Price 99p, 500ml Calories 50

A low-calorie alternative to Lucozade Sport – a standard 500ml bottle of which contains 140 calories. But the “Lite” version, which comes in Summer Berries and Lemon and Lime flavours, packs just 10g of carbs, and 70 per cent less sugar than conventional sport drinks. It is also fortified with B vitamins, which help your body release energy and keep your muscles working efficiently. The lemon and lime flavour tasted great after an hour’s run.

Expert view: “While B vitamins help your body use or release energy present in food, I’d be very cautious of making claims about them in a sports drink,” says Dr Justin Roberts, a research nutritionist and senior sport and exercise science lecturer at the University of Hertfordshire. “Expecting to exercise any harder is unrealistic – your body just doesn’t work like that. Like probiotics, you would need to drink this every day for it to be beneficial.”


Price £32 for 24 bottles (500ml) Calories 10

A non-carbonated drink fortified with the amino acid L-carnitine, which can help control the rate at which the body’s fat stores are burned. L-carnitine helps carry fatty acids in food to the mitochondria in cells, where the acid is oxidised into energy. Containing just 10 calories, the 1,000mg dose delivered by a 500ml drink is believed to promote weight loss as well as helping power a workout. The drink is surprisingly pleasant, with a pineapple flavour.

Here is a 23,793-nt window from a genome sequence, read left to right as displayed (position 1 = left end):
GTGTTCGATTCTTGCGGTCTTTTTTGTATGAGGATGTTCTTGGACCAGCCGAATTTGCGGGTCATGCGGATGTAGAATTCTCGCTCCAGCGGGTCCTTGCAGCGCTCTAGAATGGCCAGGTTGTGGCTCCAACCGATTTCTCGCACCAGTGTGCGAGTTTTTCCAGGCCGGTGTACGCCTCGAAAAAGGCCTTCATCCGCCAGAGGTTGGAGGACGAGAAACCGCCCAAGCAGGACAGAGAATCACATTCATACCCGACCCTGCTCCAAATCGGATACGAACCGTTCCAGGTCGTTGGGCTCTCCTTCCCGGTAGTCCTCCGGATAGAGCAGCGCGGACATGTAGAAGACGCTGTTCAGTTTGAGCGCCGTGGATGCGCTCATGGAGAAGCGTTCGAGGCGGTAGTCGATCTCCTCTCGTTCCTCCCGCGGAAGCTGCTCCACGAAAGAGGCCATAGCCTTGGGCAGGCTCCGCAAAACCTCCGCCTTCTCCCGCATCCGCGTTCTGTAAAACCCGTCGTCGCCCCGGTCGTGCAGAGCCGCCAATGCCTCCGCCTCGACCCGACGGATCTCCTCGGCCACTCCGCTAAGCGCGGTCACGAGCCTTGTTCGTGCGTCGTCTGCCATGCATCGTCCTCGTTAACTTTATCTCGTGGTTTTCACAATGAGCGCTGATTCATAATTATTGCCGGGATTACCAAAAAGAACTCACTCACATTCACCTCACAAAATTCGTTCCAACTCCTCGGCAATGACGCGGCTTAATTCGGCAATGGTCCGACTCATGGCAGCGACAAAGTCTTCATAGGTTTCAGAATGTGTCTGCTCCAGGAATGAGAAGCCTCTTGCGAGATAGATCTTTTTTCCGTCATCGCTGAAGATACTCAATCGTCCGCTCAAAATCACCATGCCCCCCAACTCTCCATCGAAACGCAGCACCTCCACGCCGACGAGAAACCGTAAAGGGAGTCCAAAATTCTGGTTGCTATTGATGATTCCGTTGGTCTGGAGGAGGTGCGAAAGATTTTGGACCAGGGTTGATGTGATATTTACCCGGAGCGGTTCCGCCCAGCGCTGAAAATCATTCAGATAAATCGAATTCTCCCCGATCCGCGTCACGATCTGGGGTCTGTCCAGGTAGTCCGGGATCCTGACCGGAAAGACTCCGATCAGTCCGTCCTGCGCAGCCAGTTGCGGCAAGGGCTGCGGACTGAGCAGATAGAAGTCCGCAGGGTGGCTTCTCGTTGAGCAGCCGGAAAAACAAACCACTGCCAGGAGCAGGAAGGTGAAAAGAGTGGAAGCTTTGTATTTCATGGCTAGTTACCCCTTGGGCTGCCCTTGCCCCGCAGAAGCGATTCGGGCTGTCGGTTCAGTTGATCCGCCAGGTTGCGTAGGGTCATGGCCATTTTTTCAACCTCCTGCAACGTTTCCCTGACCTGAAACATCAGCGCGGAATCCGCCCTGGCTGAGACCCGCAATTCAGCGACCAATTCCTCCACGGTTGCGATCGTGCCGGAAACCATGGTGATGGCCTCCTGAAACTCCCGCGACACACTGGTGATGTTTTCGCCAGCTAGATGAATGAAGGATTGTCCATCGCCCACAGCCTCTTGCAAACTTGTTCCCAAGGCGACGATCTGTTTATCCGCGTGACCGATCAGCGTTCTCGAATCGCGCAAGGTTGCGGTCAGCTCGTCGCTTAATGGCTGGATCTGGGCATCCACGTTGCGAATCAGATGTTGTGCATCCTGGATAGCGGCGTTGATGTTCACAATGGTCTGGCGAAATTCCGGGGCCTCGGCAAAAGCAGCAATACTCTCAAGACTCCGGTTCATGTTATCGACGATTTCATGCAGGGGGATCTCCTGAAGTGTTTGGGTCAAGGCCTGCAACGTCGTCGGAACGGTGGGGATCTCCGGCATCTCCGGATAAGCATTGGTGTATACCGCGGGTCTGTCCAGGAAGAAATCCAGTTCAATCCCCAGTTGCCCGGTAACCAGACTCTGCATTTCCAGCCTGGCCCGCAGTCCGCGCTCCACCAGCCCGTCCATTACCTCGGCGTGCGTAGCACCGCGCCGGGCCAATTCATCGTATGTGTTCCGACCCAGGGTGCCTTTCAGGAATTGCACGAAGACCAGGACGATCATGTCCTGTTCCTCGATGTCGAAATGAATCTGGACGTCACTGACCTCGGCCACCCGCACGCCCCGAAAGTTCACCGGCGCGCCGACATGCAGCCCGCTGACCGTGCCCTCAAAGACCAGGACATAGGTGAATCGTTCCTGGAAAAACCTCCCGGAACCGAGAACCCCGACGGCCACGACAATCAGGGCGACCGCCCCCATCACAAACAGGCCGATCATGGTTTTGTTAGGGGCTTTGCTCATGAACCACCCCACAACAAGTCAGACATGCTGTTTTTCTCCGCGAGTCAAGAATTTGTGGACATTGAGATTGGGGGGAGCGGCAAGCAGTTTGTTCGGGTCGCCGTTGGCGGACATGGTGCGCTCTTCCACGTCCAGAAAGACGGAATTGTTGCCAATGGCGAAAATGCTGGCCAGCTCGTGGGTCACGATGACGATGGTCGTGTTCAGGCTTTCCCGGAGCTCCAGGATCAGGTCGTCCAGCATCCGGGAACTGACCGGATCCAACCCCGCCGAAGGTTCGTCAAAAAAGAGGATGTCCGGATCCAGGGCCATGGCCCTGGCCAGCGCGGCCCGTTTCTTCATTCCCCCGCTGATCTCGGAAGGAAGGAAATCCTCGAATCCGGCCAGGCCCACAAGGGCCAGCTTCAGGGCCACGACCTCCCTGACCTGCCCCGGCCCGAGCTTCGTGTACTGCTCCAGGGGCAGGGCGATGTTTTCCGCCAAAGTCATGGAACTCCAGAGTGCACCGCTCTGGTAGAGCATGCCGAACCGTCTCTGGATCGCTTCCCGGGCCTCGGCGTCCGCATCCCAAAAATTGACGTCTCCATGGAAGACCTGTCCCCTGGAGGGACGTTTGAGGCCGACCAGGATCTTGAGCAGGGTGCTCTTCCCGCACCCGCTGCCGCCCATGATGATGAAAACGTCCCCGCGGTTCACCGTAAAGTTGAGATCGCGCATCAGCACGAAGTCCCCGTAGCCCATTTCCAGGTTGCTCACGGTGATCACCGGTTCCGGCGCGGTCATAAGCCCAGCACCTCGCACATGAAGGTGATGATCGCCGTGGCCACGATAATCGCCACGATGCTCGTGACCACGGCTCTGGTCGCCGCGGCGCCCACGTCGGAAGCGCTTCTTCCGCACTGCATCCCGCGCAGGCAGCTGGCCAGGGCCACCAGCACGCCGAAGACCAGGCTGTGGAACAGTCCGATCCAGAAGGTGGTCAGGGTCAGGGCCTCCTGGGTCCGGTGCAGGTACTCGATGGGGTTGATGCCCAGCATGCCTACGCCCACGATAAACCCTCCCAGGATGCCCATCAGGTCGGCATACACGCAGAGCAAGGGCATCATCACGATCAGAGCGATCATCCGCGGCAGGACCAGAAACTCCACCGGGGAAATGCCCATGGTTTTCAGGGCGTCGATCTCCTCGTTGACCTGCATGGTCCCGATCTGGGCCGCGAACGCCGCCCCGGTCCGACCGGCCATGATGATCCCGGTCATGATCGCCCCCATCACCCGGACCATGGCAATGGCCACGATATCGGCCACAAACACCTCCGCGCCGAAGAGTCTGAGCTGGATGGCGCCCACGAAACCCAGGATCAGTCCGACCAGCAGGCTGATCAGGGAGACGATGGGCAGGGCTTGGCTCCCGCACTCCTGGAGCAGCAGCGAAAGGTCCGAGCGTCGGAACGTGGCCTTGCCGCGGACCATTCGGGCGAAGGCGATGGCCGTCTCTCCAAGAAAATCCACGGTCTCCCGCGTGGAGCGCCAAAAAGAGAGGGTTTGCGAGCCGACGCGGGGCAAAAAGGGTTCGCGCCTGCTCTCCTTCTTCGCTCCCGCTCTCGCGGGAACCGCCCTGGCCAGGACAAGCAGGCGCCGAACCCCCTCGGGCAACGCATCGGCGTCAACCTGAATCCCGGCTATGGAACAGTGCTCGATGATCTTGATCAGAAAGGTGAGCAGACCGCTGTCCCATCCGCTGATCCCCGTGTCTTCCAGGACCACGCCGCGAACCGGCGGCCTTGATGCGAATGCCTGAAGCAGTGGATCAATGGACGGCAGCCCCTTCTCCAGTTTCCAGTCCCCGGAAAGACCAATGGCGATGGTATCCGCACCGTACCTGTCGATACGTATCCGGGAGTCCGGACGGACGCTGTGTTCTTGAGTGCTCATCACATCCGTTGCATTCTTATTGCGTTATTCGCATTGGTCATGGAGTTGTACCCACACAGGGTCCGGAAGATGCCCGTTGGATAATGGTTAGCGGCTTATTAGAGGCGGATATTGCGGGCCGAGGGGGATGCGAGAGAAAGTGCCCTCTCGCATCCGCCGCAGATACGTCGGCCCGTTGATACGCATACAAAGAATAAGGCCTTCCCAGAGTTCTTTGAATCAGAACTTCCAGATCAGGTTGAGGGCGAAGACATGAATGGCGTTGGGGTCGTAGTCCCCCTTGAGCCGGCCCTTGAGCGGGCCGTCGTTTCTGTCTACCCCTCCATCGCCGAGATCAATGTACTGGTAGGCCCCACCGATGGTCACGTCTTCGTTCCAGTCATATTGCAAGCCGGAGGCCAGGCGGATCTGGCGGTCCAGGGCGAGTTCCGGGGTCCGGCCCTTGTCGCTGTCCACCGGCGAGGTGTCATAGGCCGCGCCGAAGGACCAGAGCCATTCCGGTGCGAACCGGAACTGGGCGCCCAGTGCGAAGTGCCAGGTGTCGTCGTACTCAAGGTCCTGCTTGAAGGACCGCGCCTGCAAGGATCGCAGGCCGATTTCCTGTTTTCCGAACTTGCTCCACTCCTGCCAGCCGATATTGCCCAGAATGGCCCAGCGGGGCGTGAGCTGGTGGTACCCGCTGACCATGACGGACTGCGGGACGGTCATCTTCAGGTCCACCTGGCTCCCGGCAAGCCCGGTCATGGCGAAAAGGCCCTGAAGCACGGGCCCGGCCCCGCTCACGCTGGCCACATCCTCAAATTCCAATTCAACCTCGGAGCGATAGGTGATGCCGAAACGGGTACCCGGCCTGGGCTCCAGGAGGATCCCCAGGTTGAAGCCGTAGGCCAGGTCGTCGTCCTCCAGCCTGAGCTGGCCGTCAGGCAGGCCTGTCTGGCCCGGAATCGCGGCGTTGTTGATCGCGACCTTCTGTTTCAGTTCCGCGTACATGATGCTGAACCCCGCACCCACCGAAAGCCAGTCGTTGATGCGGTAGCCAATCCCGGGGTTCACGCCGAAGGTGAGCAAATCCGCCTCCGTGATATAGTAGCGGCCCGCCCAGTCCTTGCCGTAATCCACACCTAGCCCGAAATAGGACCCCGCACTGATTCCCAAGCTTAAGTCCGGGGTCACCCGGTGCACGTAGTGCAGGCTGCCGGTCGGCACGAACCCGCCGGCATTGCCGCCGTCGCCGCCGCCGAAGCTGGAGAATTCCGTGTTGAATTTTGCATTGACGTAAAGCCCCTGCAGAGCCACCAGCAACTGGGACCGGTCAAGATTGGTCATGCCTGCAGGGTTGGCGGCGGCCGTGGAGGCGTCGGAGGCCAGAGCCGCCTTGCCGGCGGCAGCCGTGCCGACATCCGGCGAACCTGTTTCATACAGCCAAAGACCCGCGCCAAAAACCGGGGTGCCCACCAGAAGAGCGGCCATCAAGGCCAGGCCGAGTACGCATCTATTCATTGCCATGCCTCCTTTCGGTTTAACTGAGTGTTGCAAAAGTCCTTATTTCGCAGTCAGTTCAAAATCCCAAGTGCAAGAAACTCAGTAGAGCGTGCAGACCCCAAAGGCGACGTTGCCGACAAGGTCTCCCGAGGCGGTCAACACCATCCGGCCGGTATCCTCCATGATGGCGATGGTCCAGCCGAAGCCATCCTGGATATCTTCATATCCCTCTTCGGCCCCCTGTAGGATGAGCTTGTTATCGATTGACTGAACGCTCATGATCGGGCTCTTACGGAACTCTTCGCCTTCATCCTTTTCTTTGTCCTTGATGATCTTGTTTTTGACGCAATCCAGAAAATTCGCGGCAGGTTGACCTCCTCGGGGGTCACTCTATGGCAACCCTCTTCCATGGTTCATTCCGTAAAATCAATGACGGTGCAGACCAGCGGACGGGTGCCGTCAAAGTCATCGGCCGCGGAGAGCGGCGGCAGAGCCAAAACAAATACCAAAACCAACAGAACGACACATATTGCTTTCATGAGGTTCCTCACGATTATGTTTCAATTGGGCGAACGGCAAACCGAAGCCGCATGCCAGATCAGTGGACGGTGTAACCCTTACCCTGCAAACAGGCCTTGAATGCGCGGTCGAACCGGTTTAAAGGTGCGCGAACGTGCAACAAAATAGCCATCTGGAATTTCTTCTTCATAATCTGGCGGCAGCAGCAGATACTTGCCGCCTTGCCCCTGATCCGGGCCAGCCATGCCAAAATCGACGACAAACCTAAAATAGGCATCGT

Expert view: While studies have suggested L-carnitine is linked to enhanced athletic performance and endurance, to date it has not been proven. “L-Carnitine is involved in the fat-burning process within muscle cells, but consuming it as a supplement won’t necessarily increase your fat burning,” says Bean. However, research indicates that L-carnitine can make sperm more vital and active and thus may be a potentially effective treatment for male infertility.


Price: £6 for a pack of 12 sachets Calories: 7.5 per 500ml

A low-calorie, low-carb electrolyte drink mix developed to help Britain’s sailing team cope in the heat of the Beijing Olympics; the high sodium content provides maximum hydration in intense conditions. Lemon-flavoured and fortified with antioxidants to reduce muscle soreness, the powder’s sachets look like those for treating upset stomachs – but, when mixed with water, taste a lot better, and surprisingly sweet.

Expert view: “There is an argument for topping up on antioxidants after exercise, as they are thought to help eliminate metabolic waste produced during training,” says Dr Roberts. “But you can just as easily get them from a cup of green tea. Also, at 0.3g per drink, this has a higher sodium content so is more suited to serious athletes working out in the heat rather than general use at the gym. One for the professionals only.”


Price: £6.99 for 20 tablets Calories: 7 per 500ml